1. n. the furthest or highest degree of something; "he carried it to extremes"

  2. the point located farthest from the middle of something [syn: extreme point, extremum]


  1. adj. of the greatest possible degree or extent or intensity; "extreme cold"; "extreme caution"; "extreme pleasure"; "utmost contempt"; "to the utmost degree"; "in the uttermost distress" [syn: utmost(a), uttermost(a)]

  2. far beyond a norm in quantity or amount or degree; to an utmost degree; "an extreme example"; "extreme temperatures"; "extreme danger"

  3. beyond a norm in views or actions; "an extreme conservative"; "an extreme liberal"; "extreme views on integration"; "extreme opinions"

  4. most distant in any direction; "the extreme edge of town"



a. 1 Of a place, the most remote, farthest or outermost. 2 In the greatest or highest degree; intense. adv. (context archaic English) extremely. n. The greatest or utmost point, degree or condition.

Usage examples of "extreme".

Coango, an affluent of the Congo, and after having traversed the continent from the extreme south to the east he reached St.

Camilla learnt, at length, this painful end of her embassy, she gave herself up so completely to despair, that Lavinia, affrighted, ran to the house for Eugenia, whose extreme youth was no impediment, in the minds of her liberal sisters, to their belief nor reverence of her superior wisdom.

Normally the suit was nowhere more than a centimetre thick and averaged only half that, yet it could keep him comfortable in environments even more extreme than that required for Affronter life.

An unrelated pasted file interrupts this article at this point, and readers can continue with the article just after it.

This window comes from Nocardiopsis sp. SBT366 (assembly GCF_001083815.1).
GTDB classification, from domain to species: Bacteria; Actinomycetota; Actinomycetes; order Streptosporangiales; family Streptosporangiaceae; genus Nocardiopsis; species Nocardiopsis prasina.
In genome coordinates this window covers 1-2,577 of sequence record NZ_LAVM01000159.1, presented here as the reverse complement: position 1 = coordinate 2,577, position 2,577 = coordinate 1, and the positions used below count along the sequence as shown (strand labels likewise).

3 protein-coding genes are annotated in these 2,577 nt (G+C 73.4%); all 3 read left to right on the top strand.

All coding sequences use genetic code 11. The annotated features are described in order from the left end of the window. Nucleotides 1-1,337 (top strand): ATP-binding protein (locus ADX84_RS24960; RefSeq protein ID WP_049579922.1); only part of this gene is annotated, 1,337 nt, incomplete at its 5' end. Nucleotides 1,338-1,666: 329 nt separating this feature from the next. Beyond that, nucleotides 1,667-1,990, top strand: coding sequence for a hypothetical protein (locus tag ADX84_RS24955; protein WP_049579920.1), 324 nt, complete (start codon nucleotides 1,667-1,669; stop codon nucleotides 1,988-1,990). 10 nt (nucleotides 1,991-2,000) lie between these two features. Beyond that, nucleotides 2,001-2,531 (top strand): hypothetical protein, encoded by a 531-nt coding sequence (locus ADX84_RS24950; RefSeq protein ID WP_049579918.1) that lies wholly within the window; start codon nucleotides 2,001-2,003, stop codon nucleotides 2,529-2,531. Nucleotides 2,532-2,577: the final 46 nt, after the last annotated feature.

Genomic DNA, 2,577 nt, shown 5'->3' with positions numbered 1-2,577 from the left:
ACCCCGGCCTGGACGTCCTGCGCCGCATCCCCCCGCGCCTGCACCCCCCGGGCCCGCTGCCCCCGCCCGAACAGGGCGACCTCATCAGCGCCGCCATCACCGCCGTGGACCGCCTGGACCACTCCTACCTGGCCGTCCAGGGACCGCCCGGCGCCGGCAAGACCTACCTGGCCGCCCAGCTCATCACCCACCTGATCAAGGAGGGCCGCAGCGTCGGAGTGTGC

In extreme contrast to the anarchic viral flurry that had spawned it, the Construct Council thought with chill exactitude.

As if the teachings of Anarchism in its extremest form could equal the force of those slain women and infants, who had pilgrimed to the King for aid.

In England, because of his extreme Anarchist views, Most broke with Marx and, after serving eighteen months at hard labor for advocating regicide, he emigrated in 1882 to the United States.

But her brother, to whom the blow was new, and the consequences were still impending, was struck with extreme anguish, that while thus every possible hope was extinguished with regard to his love, he must suddenly apply himself to some business, or be reduced to the most obscure poverty.

He had swiveled to his extreme left to watch the antics of a superbly sailed Rhodian galley some distance off his stern when his own huge ship lurched, groaned, shuddered convulsively, and the sounds of many oars snapping off like twigs became intermingled with cries of dismay and alarm.

But suppose Maurice Kirkwood to be the subject of this antipathy in its extremest degree, it would in no manner account for the isolation to which he had condemned himself.

Full Choral Ode, the evolutions carrying them to the extreme Left of the Orchestra in the Strophe, and in the Antistrophe back to the Altar.

Strophes and Antistrophes as in the Prelude, but the Evolutions now leading them from the central Altar to the extreme Right and Left of the Orchestra.

He resembled Othello not only in his taste for antres vast and deserts idle but in his tendency, being wrought, to become perplexed in the extreme.

Why should Winters have searched with such extreme assiduity, and why should young Maurice have look frightened rather than merely unhappy?

Extreme amplification has occurred in Monet, and the sign of it is the black vomit.

Since Ebola virus is highly infective and since as few as five or ten particles of the virus in a blood-borne contact can start an extreme amplification in a new host, there would have been excellent opportunity for the agent to spread.